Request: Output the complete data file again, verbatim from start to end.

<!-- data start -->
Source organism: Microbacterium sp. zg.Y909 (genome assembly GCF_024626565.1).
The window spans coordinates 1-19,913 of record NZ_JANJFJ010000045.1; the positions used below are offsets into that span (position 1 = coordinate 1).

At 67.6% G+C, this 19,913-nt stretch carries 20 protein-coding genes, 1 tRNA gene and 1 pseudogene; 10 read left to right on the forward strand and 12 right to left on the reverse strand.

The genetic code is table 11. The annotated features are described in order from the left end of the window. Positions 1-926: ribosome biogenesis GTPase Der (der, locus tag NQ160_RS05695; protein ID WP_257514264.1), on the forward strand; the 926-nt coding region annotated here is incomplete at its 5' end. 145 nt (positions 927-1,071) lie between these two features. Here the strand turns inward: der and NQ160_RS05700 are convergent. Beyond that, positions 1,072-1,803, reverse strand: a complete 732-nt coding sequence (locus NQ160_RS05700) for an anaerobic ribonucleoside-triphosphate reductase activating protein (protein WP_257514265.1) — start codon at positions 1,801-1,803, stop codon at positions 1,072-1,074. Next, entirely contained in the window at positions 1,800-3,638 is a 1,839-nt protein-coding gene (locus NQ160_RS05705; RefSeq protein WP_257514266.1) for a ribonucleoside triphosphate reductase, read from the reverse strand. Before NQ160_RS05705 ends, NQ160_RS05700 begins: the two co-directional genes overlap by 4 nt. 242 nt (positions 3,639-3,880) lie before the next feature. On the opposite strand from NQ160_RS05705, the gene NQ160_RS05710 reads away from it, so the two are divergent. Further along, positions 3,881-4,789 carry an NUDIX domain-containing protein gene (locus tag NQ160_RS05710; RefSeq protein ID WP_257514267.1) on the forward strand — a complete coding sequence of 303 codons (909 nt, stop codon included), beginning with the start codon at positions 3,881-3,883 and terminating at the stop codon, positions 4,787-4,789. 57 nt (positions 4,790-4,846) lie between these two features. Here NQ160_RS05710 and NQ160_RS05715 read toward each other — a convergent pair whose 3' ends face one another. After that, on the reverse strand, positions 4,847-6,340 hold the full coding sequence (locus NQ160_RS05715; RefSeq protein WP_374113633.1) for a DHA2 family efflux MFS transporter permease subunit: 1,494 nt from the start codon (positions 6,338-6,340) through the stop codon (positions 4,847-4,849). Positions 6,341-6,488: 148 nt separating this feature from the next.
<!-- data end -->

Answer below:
Source organism: Microbacterium sp. zg.Y909 (genome assembly GCF_024626565.1).
The window spans coordinates 1-19,913 of record NZ_JANJFJ010000045.1; the positions used below are offsets into that span (position 1 = coordinate 1).

At 67.6% G+C, this 19,913-nt stretch carries 20 protein-coding genes, 1 tRNA gene and 1 pseudogene; 10 read left to right on the forward strand and 12 right to left on the reverse strand.

The genetic code is table 11. The annotated features are described in order from the left end of the window. Positions 1-926: ribosome biogenesis GTPase Der (der, locus tag NQ160_RS05695; protein ID WP_257514264.1), on the forward strand; the 926-nt coding region annotated here is incomplete at its 5' end. 145 nt (positions 927-1,071) lie between these two features. Here the strand turns inward: der and NQ160_RS05700 are convergent. Beyond that, positions 1,072-1,803, reverse strand: a complete 732-nt coding sequence (locus NQ160_RS05700) for an anaerobic ribonucleoside-triphosphate reductase activating protein (protein WP_257514265.1) — start codon at positions 1,801-1,803, stop codon at positions 1,072-1,074. Next, entirely contained in the window at positions 1,800-3,638 is a 1,839-nt protein-coding gene (locus NQ160_RS05705; RefSeq protein WP_257514266.1) for a ribonucleoside triphosphate reductase, read from the reverse strand. Before NQ160_RS05705 ends, NQ160_RS05700 begins: the two co-directional genes overlap by 4 nt. 242 nt (positions 3,639-3,880) lie before the next feature. On the opposite strand from NQ160_RS05705, the gene NQ160_RS05710 reads away from it, so the two are divergent. Further along, positions 3,881-4,789 carry an NUDIX domain-containing protein gene (locus tag NQ160_RS05710; RefSeq protein ID WP_257514267.1) on the forward strand — a complete coding sequence of 303 codons (909 nt, stop codon included), beginning with the start codon at positions 3,881-3,883 and terminating at the stop codon, positions 4,787-4,789. 57 nt (positions 4,790-4,846) lie between these two features. Here NQ160_RS05710 and NQ160_RS05715 read toward each other — a convergent pair whose 3' ends face one another. After that, on the reverse strand, positions 4,847-6,340 hold the full coding sequence (locus NQ160_RS05715; RefSeq protein WP_374113633.1) for a DHA2 family efflux MFS transporter permease subunit: 1,494 nt from the start codon (positions 6,338-6,340) through the stop codon (positions 4,847-4,849). Positions 6,341-6,488: 148 nt separating this feature from the next.